Having received a few requests recently for books on Rwanda & the genocide, I thought I’d list those that I’ve found most valuable in understanding the peri-genocidal state. (I’ve since updated this post several times since publication, most recently in June 2015.)
- Antecedents to Modern Rwanda: The Nyiginya Kingdom, by Jan Vansina. A must-read for understanding the political, economic, and social organization of pre-colonial Rwanda, and the harmful way that colonialism interacted with the extant social identities of “Hutu” and “Tutsi.” Alison Des Forges’ Defeat is the Only Bad News: Rwanda Under Musinga, 1986 – 1931 and Catherine Newbury’s The Cohesion of Oppression: Clientship and Ethnicity in Rwanda, 1960 – 1960 cover the same period, although I haven’t read either yet.
- The Rwanda Crisis: History of a Genocide, by Gerard Prunier. The most comprehensive history of the genocide that I’ve yet read. Prunier is a formidable researcher, and he covers the period from independence up to the late 1990s in considerable detail and from a cogent analytical perspective. His later research caused him to question this book’s favorable portrayals of Paul Kagame during several internal RPF struggles which took place during the 1990 – 1994 civil war, but I don’t think that detracts from the insight of the vast majority of analysis here. Mahmood Mamdani’s When Victims Become Killers: Colonialism, Nativism, and the Genocide in Rwanda provides a similar look at the historical roots of the genocide.
- The Order of Genocide: Race, Power, and War in Rwanda, by Scott Straus. Straus does incredible work investigating the microdynamics of the genocide, with specific attention to the way in which the national-level order to commit genocide was transmitted through various levels of political machinery, and actualized in killing at the local level. This book should put to rest once and for all the misconception that the genocide was an unpremeditated outburst of “ancient tribal hatreds.” Lee Ann Fuji’s Killing Neighbors: Webs of Violence in Rwanda, which I haven’t read yet, looks like another excellent work on the genocide’s microdynamics.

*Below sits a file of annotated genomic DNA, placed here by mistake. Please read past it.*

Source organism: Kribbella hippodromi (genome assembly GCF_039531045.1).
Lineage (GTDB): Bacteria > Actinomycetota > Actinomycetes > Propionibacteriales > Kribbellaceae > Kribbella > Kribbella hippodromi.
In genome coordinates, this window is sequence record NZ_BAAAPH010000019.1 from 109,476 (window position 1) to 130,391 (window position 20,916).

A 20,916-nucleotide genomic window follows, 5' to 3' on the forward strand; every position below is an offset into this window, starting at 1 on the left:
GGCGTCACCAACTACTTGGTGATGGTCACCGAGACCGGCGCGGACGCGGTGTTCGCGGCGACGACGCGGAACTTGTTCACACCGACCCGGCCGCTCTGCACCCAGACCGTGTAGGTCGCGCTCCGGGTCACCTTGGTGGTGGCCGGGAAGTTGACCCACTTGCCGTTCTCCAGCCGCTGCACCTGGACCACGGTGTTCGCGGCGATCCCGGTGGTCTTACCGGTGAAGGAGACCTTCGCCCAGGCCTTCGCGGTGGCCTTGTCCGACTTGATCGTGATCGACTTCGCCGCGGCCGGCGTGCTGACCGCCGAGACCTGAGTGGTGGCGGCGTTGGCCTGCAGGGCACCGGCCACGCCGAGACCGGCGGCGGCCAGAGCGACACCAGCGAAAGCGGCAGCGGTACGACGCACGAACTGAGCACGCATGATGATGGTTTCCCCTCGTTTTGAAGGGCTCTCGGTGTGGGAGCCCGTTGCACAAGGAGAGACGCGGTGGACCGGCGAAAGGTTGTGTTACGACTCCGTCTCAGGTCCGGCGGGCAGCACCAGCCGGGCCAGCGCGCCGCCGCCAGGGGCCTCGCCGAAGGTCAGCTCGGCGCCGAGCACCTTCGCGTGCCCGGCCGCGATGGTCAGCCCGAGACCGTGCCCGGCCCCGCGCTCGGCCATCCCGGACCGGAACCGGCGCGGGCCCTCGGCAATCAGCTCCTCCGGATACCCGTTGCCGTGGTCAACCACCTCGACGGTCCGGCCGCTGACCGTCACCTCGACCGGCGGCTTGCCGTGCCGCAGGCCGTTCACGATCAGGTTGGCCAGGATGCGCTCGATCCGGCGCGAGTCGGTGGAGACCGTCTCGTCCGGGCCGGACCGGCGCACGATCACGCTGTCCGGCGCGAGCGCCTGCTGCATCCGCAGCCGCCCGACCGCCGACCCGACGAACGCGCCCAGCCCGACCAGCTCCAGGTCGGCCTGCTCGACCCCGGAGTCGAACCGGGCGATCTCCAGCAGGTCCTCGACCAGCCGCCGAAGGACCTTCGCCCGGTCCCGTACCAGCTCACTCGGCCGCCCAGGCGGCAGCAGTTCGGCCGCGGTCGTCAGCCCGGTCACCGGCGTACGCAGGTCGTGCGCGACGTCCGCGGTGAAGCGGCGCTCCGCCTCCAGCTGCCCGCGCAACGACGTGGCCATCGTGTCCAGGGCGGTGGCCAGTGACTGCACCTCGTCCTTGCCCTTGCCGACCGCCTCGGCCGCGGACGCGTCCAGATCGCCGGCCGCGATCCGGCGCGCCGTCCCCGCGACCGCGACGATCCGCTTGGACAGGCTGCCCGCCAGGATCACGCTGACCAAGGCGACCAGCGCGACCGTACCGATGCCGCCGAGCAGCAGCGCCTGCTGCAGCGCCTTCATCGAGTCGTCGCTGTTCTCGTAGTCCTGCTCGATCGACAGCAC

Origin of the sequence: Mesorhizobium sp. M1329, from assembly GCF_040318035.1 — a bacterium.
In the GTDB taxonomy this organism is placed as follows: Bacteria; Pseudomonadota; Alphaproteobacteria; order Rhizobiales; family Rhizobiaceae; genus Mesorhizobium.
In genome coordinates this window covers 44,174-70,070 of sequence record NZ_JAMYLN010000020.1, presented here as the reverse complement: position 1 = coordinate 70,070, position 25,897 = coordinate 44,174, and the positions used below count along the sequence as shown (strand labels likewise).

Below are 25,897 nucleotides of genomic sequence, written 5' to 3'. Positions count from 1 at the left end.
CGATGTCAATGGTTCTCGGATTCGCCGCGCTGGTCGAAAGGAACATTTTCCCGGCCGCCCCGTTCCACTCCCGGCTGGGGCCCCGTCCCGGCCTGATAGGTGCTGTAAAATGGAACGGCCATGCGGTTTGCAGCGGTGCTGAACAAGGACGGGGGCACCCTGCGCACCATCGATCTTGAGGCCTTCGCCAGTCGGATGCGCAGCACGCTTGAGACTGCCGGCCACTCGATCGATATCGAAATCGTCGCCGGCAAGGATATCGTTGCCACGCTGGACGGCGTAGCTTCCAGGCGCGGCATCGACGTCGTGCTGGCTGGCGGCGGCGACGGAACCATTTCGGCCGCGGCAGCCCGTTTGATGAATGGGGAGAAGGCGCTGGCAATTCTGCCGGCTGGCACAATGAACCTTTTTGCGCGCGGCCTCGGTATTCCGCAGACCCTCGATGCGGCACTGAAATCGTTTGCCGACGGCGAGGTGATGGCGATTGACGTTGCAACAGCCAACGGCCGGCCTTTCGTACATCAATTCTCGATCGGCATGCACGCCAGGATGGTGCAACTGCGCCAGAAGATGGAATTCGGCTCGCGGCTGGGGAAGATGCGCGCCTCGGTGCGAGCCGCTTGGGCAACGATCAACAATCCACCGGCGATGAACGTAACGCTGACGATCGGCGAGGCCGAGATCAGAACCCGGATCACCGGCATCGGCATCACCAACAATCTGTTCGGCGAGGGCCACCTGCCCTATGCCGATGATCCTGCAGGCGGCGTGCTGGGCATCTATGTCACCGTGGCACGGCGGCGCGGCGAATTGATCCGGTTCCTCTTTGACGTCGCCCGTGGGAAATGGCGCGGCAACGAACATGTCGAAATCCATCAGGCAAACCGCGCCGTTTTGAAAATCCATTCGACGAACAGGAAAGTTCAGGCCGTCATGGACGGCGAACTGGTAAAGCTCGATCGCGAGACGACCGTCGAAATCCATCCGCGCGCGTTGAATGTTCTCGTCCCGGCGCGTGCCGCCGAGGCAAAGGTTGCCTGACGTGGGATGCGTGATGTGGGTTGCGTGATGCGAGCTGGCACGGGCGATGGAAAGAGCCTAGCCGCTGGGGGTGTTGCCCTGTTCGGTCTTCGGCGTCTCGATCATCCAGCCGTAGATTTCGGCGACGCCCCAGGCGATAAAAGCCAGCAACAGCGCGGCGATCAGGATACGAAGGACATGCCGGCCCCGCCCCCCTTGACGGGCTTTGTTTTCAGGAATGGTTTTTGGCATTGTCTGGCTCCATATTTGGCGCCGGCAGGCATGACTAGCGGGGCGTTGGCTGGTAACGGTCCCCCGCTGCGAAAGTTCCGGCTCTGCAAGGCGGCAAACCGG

- Machete Season: The Killers in Rwanda Speak, Life Laid Bare: The Survivors in Rwanda Speak, and The Antelope’s Strategy: Living in Rwanda After the Genocide, by Jean Hatzfeld. Hatzfeld is a French journalist who conducted extensive interviews with genocide perpetrators and victims in the mid-1990s (for Machete and Life), and then again in the early 2000s (Antelope). Machete and Life offer an incomparable view into the human side of the local-level political violence that Straus documented in Order, whilst Antelope is a sobering reminder that the wounds of the genocide are still very much open for most Rwandans. Essential reading.
- Remaking Rwanda: State-Building and Human Rights After Mass Violence, edited by Scott Straus & Lars Waldorf. Published in 2011, this essay collection offers a fascinating look into social policy and domestic politics 15 years after the genocide. Susan Thomson’s Whispering Truth to Power: Everyday Resistance to Reconciliation in Postgenocide Rwanda and Jeannie Burnet’s Genocide Lives in Us: Women, Memory, and Silence in Rwanda cover the same period with a focus on the lived experience of ordinary people. They’re very good works of anthropology, worth a read even if you’re already familiar with the broad outlines of Rwandan society today. Marc Sommers seems to cover similar territory in Stuck: Rwandan Youth and the Struggle for Adulthood, but I haven’t read this yet.
What else would you recommend? (Update: see the comments for some additional recommendations!)